Dr. David Heymann receives the Heinz Award in the Human Condition for having the vision to help the world prepare for widespread infectious diseases.
A physician-turned-international health advocate, Dr. David Heymann has provided foresight, wisdom and leadership to better prepare nations around the world to fight the spread of contagious disease. As the Assistant Director-General for Health Security and Environment at the World Health Organization (WHO) in Geneva, Switzerland, he is a driving force behind widespread reforms in reporting and controlling the proliferation of infectious disease.
Through his forceful and insistent leadership, Dr. Heymann has elevated WHO's role as a global clearinghouse of information on disease outbreaks around the world, a new important status for the United Nations agency and one that positions it as a first line of defense against potential biological threats - both those that are naturally occurring and those that are deliberately caused by terrorism. By overcoming both internal administrative hurdles and the considerable reluctance of some foreign governments to share disease-related information, his efforts have dramatically improved global disease surveillance systems and the rapid response to disease outbreak.
Prior to joining WHO's staff in 1988 to work on AIDS and other sexually transmitted diseases, Dr. Heymann spent 13 years in sub-Saharan Africa with the U.S.-based Centers for Disease Control and Prevention, where he specialized in a number of diseases, including the investigation of the first outbreak of the Ebola virus. After a recurring outbreak of Ebola in Africa in 1995, he recognized the deficiencies in the handling of widespread disease outbreak, particularly its tracking and control. A year later, he set up an emerging infectious disease program, adopting the use of the Internet and other modern communications, as well as a network of institutions across the globe capable of monitoring and responding to new outbreaks.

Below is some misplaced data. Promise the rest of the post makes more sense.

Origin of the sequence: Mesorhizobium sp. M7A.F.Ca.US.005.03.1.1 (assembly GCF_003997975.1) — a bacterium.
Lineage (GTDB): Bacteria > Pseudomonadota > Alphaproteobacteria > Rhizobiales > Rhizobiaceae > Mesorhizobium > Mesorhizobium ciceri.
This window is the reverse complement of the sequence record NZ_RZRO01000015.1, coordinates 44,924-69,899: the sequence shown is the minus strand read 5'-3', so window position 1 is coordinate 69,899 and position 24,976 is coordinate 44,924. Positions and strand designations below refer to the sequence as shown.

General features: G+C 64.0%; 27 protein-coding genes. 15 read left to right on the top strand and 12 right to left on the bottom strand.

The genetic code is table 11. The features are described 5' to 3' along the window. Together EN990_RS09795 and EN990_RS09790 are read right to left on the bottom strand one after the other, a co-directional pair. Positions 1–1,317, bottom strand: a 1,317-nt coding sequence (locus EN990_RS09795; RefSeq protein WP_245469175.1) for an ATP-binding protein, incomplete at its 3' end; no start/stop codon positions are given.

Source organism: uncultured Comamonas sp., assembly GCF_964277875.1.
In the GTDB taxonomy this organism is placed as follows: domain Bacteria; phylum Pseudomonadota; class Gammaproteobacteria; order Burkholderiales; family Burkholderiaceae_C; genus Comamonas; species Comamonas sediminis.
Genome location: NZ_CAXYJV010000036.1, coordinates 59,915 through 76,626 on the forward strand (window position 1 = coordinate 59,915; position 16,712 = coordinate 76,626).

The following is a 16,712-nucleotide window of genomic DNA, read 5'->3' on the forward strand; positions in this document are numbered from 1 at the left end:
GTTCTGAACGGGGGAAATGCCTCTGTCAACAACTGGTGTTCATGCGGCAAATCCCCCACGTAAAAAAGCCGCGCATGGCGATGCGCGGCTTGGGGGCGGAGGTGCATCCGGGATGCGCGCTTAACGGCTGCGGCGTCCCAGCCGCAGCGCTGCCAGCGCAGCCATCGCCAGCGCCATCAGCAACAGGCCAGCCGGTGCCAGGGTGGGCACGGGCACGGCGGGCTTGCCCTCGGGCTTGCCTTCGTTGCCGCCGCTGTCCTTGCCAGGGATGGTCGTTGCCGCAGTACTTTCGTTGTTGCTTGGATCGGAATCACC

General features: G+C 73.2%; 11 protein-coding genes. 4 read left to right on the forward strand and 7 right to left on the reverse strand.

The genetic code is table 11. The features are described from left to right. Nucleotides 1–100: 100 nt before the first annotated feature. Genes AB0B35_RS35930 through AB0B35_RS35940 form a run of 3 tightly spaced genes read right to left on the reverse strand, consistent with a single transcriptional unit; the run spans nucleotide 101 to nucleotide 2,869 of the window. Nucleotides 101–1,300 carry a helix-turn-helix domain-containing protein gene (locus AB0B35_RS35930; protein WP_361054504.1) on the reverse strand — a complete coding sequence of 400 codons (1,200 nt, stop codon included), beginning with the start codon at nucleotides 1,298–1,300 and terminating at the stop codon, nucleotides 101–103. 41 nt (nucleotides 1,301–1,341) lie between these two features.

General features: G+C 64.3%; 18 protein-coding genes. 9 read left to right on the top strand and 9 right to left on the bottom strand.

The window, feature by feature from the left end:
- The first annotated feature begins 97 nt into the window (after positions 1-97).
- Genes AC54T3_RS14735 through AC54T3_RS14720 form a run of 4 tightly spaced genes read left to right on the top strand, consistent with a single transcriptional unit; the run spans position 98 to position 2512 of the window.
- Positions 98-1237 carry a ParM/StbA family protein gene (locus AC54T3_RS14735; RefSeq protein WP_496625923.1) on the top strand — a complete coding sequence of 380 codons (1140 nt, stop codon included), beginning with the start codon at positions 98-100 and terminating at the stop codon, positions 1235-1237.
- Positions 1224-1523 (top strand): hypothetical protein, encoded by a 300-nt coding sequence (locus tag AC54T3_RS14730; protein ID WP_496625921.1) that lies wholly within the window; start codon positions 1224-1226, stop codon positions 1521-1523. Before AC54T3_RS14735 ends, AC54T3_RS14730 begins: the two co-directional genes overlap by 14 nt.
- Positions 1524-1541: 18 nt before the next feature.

The effectiveness and necessity of this surveillance and response program became dramatically clear in 2003 with the outbreak of Severe Acute Respiratory Syndrome (SARS) in Hong Kong, Vietnam, China and Canada. As a result of Dr. Heymann's initiative - as well as his ability to persuade a disparate group of governments, laboratories and businesses to share information - WHO is widely credited with coordinating the global containment of the disease.
With clear vision and unrelenting zeal, Dr. David Heymann is today widely considered to be the most accomplished American physician working in the field of international public health. He has pioneered the use of global epidemiological surveillance to detect and respond rapidly to threatening outbreaks of infectious disease throughout the world, and has had a major impact in elevating the World Health Organization's role as a global leader in monitoring the spread of potentially catastrophic disease and helping forestall the prospects for pandemic. The efforts he has led, and will continue to lead, to anticipate and to prevent and treat communicable diseases, provide better and longer lives to people around the world.
Note: This profile is excerpted from the commemorative brochure published at the time of the awards' presentation.
10/22/2007 - Acceptance Speech
I am honoured and I'm humbled to receive this award - humbled because this award represents many on the frontline who are working day and night to prevent and protect the human condition - it's Red Cross workers, working on Ebola or Marburg outbreaks in the Congo, it's community volunteers trudging through dangerous areas in Afghanistan to give polio drops to children to prevent their disease, and it's nurses and doctors in Toronto, in Hong Kong, in Singapore, who are working to save the lives of those with SARS and to prevent others from getting the disease. The SARS outbreak truly showed our vulnerability to the spread of new diseases, the economic and the social disruption that these diseases can cause. It also showed how effective the world can be, by working together to stop the spread of a new disease and to put it back in its box.
In addition to the battle against infectious diseases - I like to discuss infectious disease issues with students throughout the world. And they always ask "How can I become involved in exciting infectious disease outbreaks?" My answer is simple - you must be at the right place, at the right time, and you must say yes. I'm very fortunate - I have a wonderful wife and children who always say yes - and I have parents who prepared me for the job.
And tonight I find myself again at the right place and at the right time. The generosity of the Heinz award will help further protect the human condition, by creating partnerships between public health institutes in the north and in the south. These institutes in the south will eventually be able to detect and stop those diseases where they are occurring, but until then no one country organization can do it alone. We must work together, to control and stop the spread of infectious diseases and stop the human suffering and death that they cause.